Chances are you’ve heard the phrase ‘imposter syndrome.’ It’s a concept that has gained a lot of traction in recent years, having been referenced in everything from glossy magazines to academic papers to social media posts.

Originally identified in a 1978 study as ‘imposter phenomenon’ by psychologists Pauline Clance and Suzanne Imes, the idea that high-achieving individuals might consider themselves to be ‘imposters’ in their working lives – regardless of any evidence to the contrary – is clearly something that continues to resonate. And although imposter syndrome is often spoken of in particular relation to women’s careers, it is a phenomenon that can affect anyone, at any level of their career, regardless of gender.

For some of us, imposter syndrome is even more likely to strike at a time of otherwise positive change. For example:

  • After a promotion
  • Starting a new company
  • Interacting with new colleagues for the first time
  • Delivering a public speaking engagement

Achievements such as these are real career highlights, and yet imposter syndrome can cause uncertainty even during times of celebration.

So what does imposter syndrome feel like?

“Imposter syndrome is a constant feeling that you're going to be found out,” explains RADA Business tutor Lisa Åkesson.

“Essentially, you feel like a fraud, even if you are actively delivering your best work. So imposter syndrome is about the mismatch between how we see ourselves, and what we are actually delivering.”

Should you ever listen to your inner critic?

At RADA Business, we also refer to other terms – the inner critic voice, or self-doubt – which may in many cases be symptomatic of imposter syndrome, but can also be experienced separately.

As Lisa explains: “imposter syndrome sits at an identity level. It’s often emotional, illogical, and appears without evidence. You might believe that you can’t do something, even as you are doing it. Your imposter syndrome ignores outside evidence that says you are good at your job, for example, and tells you that you aren’t.”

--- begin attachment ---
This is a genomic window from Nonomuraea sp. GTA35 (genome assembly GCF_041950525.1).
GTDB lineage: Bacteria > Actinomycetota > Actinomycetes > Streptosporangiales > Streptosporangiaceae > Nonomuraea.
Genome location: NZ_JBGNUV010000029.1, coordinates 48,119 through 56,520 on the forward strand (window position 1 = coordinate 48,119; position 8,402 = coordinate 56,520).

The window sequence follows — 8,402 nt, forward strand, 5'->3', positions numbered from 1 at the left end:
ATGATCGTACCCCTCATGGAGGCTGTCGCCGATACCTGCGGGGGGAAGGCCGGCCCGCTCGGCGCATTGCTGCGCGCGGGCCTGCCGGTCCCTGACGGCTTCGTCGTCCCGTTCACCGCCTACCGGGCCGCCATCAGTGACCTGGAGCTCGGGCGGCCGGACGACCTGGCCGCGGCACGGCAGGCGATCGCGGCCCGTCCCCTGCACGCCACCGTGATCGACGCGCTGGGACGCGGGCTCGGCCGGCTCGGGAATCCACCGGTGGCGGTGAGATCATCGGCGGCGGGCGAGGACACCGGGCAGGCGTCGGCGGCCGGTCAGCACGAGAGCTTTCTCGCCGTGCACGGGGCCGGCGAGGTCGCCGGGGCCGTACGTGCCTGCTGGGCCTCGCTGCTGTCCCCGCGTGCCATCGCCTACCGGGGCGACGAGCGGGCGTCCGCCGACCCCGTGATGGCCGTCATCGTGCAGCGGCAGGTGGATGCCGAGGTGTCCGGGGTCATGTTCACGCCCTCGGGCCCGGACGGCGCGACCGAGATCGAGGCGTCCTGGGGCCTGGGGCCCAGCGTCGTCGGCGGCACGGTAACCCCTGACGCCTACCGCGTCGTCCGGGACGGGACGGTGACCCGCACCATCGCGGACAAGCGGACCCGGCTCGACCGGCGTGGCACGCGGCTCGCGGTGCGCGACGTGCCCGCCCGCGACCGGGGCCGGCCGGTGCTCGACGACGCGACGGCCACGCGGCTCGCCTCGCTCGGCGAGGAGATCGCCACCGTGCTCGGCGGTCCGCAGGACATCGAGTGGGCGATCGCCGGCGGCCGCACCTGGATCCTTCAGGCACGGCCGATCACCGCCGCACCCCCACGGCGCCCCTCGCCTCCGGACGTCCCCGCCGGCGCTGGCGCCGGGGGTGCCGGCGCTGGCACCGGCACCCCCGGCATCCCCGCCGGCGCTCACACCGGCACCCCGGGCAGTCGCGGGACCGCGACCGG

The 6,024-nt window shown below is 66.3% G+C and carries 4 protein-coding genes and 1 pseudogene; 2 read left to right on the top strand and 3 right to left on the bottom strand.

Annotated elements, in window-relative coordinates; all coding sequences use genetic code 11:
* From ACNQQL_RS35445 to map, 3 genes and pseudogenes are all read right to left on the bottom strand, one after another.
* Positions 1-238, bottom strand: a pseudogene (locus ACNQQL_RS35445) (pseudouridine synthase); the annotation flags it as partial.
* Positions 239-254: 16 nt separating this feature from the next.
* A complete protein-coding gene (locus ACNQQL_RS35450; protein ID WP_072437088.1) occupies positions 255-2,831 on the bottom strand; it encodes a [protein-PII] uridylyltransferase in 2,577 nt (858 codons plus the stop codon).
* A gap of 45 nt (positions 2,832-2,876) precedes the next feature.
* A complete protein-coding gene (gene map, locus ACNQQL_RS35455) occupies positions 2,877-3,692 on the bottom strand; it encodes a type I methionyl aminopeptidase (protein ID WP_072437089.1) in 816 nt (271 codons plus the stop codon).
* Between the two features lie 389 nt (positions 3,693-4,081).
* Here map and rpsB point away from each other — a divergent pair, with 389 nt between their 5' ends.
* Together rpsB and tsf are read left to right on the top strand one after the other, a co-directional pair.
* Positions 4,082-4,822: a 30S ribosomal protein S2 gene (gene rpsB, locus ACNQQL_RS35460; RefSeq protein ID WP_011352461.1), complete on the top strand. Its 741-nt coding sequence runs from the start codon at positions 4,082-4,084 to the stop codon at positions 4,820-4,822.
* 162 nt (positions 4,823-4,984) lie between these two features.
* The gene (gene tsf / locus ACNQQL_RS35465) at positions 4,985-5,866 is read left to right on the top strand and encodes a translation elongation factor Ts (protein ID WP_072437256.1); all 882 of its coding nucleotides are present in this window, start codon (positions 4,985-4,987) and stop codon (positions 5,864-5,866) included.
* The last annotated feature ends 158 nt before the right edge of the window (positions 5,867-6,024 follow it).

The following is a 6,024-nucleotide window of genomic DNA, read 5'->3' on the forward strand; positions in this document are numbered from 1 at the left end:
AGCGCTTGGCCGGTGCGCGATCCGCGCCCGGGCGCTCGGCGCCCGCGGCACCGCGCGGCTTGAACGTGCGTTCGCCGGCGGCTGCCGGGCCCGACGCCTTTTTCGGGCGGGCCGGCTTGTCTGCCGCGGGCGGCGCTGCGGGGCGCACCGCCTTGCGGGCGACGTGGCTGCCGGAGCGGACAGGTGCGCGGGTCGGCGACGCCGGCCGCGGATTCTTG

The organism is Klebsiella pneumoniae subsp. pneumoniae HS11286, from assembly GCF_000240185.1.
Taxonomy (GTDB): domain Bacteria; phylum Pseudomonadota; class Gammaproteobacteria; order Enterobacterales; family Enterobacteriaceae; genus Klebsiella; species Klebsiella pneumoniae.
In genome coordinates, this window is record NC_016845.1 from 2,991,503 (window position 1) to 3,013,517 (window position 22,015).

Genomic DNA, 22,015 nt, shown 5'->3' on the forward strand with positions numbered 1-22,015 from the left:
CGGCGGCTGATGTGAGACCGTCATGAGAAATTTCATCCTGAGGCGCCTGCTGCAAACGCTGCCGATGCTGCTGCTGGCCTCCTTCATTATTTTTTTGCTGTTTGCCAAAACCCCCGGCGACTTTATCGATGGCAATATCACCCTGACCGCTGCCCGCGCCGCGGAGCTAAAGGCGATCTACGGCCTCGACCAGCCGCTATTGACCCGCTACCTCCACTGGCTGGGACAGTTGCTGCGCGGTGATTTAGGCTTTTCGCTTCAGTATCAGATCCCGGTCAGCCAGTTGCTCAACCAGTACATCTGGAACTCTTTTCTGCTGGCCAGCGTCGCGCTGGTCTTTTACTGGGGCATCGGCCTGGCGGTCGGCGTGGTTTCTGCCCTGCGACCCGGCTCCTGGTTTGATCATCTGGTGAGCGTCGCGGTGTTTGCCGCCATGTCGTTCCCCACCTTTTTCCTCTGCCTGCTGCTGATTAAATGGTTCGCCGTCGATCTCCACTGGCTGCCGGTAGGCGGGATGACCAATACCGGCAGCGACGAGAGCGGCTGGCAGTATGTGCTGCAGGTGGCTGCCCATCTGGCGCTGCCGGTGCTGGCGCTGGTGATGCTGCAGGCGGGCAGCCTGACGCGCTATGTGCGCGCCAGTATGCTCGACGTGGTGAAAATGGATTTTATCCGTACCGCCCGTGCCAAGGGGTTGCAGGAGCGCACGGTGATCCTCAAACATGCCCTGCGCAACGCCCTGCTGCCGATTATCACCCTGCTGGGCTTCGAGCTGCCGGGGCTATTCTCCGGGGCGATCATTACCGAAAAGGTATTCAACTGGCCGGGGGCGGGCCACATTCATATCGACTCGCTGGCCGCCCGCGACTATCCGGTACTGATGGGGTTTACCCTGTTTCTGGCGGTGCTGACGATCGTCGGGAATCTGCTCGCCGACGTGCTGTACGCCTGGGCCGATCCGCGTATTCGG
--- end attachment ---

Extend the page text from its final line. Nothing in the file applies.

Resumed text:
Having an inner critical voice is sometimes a result of imposter syndrome, and yet, self-doubt can also serve a function. In certain circumstances, it can even be useful. Your inner critic voice might encourage you to seek advice, for example, or to ask a colleague for help. It is only if your inner critic starts to undermine your confidence and have an impact at an identity level that it needs to be addressed.

Dealing with imposter syndrome

If you’ve ever felt like an imposter at work, then you’ll know it can be challenging to overcome. But the good news is that it can be dealt with, and it begins with one simple technique.

As Lisa says: “you need to label it. We all have self-doubt; it’s an unconscious emotional programming that affects our behaviour and choices. But if these beliefs start to limit you, you can address it by calling out your doubts and reframing them to empower you.”

So, the next time imposter syndrome comes knocking on your door, try these three steps:

  1. Label the voice in your head. Identify it as something other than you.
  2. Investigate it. Ask if what it’s saying is actually true. And if it’s not true, lay down the real facts – write them down. Think about positive feedback you have received from your boss, colleagues or clients; how your appraisal went; what specific wins you have had at work.
  3. Base your response on the informed data identified in step two. Then, find a new label to describe yourself – one that reflects your strengths and your capabilities. Use that empowered phrase to enhance your confidence and celebrate your full potential.